“Do first and ask for apologies later,” said someone. Have you ever heard that line? I have. On several occasions as a matter of fact. In fact, I’ve even used it myself and sometimes it’s true… though only sometimes. However, those “sometimes” are very few and far in-between. In fact, I can think of many ways in which this is just unwise advise.
Leaders Don’t Have a Blank Check!
All leader’s make mistakes because every leader is human and as I said, sometimes you must simple do and be ready to apologize if necessary. However, the truth is that this “do first and ask for an apology later” does not come with a blank check. It comes with a very small credit line and once that credit line is crossed, you lose credibility as a leader.
The obvious way leaders lose credibility is moral failure. I can think of several prominent cities where the mayor or mayoral candidate lost credibility. The latest example involves the unfolding scandal that Mayor Rob Ford of Toronto is facing. But. . . And this is important, moral failures are not the only way to lose credibility. Leaders can lose credibility by the decisions they make that end up failing at a great cost.
Let me share two examples involving U.S. Presidents losing credibility because of the decisions they made. The first example involves former President George W. Bush and his decision regarding the war in Iraq. This was a war waged under the pretense that Iraq had weapons of mass destruction ready to use. However, as the war dragged on, costing lives and money without ever finding these weapons, many Americans came to judge the war as mistake and lost confidence in Bush’s ability to lead the nation. Fast forward to 2013 and President Obama’s handling the launch of the Affordable Care Act, otherwise known as “Obamacare.” Like it or not, it is a controversial policy which means it already comes with challenge. However, with the recent problems regarding the healthcare website, the President’s credibility is now in question. Time will tell whether he gains back some of the credibility he appears to have lost but there is still a lesson to learn here.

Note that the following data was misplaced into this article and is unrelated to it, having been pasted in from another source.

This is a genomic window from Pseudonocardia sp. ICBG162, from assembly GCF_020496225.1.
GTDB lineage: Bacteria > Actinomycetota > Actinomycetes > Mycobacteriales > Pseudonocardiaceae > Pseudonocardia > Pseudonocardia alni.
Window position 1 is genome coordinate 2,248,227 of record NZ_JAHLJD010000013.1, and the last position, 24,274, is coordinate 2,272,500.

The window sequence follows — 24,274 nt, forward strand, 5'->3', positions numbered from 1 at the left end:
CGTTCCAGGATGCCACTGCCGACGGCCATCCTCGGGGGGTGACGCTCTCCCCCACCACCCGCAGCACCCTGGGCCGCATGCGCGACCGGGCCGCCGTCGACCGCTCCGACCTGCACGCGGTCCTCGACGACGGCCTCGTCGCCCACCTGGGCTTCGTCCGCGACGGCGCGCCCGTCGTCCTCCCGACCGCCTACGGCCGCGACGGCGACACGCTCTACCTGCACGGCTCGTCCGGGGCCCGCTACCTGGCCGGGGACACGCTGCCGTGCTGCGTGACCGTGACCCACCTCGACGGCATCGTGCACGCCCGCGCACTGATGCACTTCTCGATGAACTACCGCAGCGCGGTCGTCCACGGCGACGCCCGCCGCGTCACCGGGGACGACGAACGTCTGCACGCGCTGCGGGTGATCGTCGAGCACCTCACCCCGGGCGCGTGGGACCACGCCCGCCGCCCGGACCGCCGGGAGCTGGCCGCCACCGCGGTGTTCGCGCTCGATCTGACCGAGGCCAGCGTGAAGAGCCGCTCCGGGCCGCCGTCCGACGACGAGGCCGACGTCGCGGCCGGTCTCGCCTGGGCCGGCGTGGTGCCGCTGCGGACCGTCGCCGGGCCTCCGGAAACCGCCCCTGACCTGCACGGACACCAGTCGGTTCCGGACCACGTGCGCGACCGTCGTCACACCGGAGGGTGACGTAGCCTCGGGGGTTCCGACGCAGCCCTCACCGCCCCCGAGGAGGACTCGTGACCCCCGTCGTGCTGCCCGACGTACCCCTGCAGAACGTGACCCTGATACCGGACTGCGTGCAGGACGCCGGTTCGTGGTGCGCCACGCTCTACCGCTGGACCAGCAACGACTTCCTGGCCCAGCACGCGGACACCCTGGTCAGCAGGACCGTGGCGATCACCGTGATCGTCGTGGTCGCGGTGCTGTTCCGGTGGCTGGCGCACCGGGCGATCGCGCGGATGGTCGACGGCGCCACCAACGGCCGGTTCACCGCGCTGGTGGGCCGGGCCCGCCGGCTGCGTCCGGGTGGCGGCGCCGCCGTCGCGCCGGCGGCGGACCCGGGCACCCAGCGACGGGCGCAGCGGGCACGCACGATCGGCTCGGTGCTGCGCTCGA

The truth is, poor decisions will cost a leader his or her credibility. Even though that seems pretty obvious, it’s never so obvious for the leader.
Follow Me Into Unchartered Waters!
Any ways, I don’t care about presidential politics and I’m not interested in debating the politics of President Bush and President Obama. What I do care about is leading churches to live on mission with God and the challenge of leadership this requires. In many ways, we are living on the frontier of a new era… postmodernism, post-christendom, secularization, globalization, and so on. The challenges are great and are requiring us to rethink how we do ministry, how live within the community, and what it means to participate in the mission of God.
In leading churches to live on mission with God, what is needed good conversational partners. Theological education is very important, seminars and conferences are nice, and reading books is even nicer. Good conversational partners who understand the task at hand and are able to help think through challenging issues… priceless!
Besides having other ministers and friends outside the church we serve in as conversational partners, there is a need for a team of conversational partners within the church. For larger churches, such partners might be other ministry staff. However, if you serve a small church, as I do, where you are thee singular minister, then such conversation partners must come from other church members. These are members who, having shown through commitment and character, that they can help listen for God’s leading, reflect on what God might be saying, and discern what God wants the church to do next. Having such a team just might help avoid some of the unwise decision making that will cost a minister his or her credibility.
Some might ask how much the competency of these conversation partners matter. That’s a good question but not one that I worry as much about because I see it also as an opportunity to teach about missional living and missional church.
What I do know is that good decisions are rarely, if ever, made by one person thinking alone. So find some conversational partners because the way forward is in many ways unchartered waters and as always, credibility is the currency to lead the church into these waters.